For the week, the Dow Jones Industrial Average (DJIA) lost 251 points (-2.20%) ending the week at 11,192.58. The S&P 500 lost 57 points (-2.17%) to close Friday at 1199.21. For the year the DJIA is up 7.3% and the S&P 500 is up 7.5%.
Energy, Consumer Staples, and Consumer Discretionary were the best performing broad sectors last week while Real Estate, Health Care, and Industrials brought up the rear. Year-to-date among the top three broad economic sectors Consumer Discretionary replaced Real Estate as the top performing sector while Real Estate fell to number two and Industrials remained at number three. Health Care, Utilities and Financials remain at the bottom.
The MSCI (EAFE) World Index fell in concert with the US markets losing 2.4% on negative news regarding debt concerns in Ireland and inflation worries in China. Emerging markets fell sharply last week with India, Australia, Brazil and Turkey leading the drop. Japan, Peru, and Chile were the best performers. For the year the MSCI (World) Index is up 3.2%. As 2010 begins to wind down, the top performing countries that I follow have been Thailand, Peru, and Indonesia while Ireland, Spain, and Italy have been the weakest. The bottom three countries should come as no surprise given the underlying fears of a national debt implosion in the Euro Zone.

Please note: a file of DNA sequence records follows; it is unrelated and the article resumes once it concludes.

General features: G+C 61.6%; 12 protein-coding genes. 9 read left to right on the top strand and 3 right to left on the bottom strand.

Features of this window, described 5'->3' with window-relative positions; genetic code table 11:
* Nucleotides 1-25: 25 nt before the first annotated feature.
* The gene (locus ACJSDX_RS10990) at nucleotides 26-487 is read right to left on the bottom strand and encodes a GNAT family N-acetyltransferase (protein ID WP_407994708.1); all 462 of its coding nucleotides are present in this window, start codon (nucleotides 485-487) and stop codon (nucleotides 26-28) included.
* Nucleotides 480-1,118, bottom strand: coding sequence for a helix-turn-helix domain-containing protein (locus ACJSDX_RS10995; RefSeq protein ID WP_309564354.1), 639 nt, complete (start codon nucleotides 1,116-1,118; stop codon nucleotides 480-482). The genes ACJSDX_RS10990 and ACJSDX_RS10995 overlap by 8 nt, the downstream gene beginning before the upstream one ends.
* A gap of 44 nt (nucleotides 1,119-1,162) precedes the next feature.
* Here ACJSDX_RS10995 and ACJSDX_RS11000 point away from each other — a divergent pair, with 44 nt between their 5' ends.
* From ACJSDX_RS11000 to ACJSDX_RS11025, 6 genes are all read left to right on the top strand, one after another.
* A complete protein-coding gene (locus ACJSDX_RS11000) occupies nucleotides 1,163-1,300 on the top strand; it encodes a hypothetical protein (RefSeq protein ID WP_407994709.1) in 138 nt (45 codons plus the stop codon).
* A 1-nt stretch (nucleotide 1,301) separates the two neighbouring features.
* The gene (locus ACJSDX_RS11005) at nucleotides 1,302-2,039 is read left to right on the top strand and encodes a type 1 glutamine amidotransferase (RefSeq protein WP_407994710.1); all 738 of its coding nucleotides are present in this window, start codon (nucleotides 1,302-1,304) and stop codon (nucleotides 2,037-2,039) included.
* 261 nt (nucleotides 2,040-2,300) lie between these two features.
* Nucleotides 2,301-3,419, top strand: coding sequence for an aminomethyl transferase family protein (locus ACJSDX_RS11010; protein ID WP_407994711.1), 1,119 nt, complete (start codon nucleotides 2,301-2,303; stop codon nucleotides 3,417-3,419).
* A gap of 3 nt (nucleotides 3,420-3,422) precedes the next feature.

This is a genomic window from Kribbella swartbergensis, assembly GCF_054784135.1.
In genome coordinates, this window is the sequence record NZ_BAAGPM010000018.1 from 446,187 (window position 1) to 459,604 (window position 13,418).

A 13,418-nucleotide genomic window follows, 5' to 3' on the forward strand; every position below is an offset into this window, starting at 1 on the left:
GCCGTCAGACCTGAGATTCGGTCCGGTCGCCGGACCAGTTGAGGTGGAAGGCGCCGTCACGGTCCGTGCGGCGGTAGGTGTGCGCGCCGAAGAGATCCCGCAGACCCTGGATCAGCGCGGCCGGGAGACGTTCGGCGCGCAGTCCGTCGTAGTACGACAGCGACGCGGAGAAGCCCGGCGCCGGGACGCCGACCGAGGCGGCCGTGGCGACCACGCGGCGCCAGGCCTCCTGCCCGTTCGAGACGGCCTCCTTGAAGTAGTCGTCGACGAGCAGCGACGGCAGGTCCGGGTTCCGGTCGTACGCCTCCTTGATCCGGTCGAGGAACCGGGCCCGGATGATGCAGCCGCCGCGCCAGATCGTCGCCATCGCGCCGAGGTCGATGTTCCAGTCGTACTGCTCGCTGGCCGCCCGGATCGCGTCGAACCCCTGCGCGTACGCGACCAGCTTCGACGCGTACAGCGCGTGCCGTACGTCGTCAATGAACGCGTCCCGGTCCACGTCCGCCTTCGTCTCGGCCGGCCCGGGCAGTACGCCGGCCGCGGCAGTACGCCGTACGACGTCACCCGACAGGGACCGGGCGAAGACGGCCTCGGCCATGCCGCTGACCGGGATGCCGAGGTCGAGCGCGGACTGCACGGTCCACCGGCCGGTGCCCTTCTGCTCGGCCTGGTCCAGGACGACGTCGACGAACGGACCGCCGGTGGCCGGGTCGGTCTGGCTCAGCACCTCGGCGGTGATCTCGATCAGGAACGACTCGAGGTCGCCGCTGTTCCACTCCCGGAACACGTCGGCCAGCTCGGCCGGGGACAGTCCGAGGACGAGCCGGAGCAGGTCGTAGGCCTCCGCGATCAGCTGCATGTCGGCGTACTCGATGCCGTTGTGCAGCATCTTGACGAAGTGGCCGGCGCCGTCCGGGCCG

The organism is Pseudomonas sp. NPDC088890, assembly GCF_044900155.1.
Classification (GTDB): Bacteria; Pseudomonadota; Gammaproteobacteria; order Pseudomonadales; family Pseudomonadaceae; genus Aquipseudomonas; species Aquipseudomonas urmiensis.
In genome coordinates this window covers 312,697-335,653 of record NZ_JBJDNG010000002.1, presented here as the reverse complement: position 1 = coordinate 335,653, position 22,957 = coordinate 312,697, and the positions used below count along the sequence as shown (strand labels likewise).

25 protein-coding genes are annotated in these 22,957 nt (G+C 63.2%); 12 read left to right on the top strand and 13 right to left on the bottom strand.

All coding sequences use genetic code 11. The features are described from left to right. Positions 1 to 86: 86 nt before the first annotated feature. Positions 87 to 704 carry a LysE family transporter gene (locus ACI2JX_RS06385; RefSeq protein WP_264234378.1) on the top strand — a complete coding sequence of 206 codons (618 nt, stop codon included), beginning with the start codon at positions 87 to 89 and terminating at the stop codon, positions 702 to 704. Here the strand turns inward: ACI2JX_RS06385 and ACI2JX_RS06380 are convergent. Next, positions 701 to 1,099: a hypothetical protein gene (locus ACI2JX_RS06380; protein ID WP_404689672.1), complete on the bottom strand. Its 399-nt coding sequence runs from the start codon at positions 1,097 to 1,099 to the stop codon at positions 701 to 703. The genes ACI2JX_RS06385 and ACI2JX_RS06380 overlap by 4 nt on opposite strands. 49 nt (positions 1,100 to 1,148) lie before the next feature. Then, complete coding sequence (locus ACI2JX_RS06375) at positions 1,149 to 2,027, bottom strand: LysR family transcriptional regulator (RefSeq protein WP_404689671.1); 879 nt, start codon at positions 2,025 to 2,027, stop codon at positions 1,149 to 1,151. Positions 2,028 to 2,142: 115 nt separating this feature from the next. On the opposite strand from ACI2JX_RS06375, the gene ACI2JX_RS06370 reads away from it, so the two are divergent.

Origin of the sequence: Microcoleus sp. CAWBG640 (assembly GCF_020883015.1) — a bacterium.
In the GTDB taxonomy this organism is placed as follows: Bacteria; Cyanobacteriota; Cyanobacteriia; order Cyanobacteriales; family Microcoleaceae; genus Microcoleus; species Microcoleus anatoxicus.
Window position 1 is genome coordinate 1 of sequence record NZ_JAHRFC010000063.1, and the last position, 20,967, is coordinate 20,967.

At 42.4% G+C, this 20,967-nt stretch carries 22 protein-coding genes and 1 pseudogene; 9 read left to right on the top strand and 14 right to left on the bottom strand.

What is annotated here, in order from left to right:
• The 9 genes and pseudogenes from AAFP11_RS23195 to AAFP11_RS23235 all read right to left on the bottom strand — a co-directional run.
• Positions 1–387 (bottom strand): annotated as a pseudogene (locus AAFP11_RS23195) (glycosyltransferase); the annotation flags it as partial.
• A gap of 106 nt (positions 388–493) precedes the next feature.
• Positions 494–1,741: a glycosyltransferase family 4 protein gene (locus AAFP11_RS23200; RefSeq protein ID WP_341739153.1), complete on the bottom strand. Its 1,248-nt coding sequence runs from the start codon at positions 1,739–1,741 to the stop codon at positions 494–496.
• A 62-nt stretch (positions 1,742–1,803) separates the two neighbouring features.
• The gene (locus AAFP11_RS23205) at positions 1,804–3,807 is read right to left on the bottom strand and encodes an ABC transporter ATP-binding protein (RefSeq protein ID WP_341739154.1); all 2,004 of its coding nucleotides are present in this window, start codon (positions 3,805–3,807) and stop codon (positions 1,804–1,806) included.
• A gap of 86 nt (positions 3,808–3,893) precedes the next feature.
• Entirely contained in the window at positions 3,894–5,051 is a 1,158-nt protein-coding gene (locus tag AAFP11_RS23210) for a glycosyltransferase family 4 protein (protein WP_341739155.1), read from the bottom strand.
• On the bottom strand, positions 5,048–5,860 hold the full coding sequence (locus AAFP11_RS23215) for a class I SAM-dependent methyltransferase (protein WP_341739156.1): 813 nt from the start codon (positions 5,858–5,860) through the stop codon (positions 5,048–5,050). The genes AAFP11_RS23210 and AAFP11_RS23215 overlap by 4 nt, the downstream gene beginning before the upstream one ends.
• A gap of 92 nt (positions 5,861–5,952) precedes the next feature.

The Euro fell last week to $1.3692 from the previous week’s close of $1.4032. The Euro has been rising for some time against the US dollar as the Federal Reserve has directly or indirectly maintained a weak dollar policy via bond purchases in the open market. However, this policy was not enough to keep Euro investors from buying US dollars as Ireland’s current financial problem is seen as reaching a critical stage. The European Union (EU) and the International Monetary Fund (IMF) have created a very sizeable reserve for Ireland to draw on if needed; but so far, the Irish have been adamant about not taking the funds to maintain their sovereignty (there are lots of strings attached to any bailout). This story will have important ramifications in the days and weeks ahead.
Oil prices fell $4.85 per barrel closing at $82.00 for a weekly loss of 5.58%. Gold also fell shedding $25.70 per ounce (-1.84%) to close at $1369.40. Commodities were hit especially hard the end of the week as China announced that inflation in that country had reached 4.4%. Investors expect that the Chinese will adopt policies to slow economic growth impacting negatively on the overall demand of natural resources imported by the Chinese. A rising US dollar will also negatively affect commodity prices.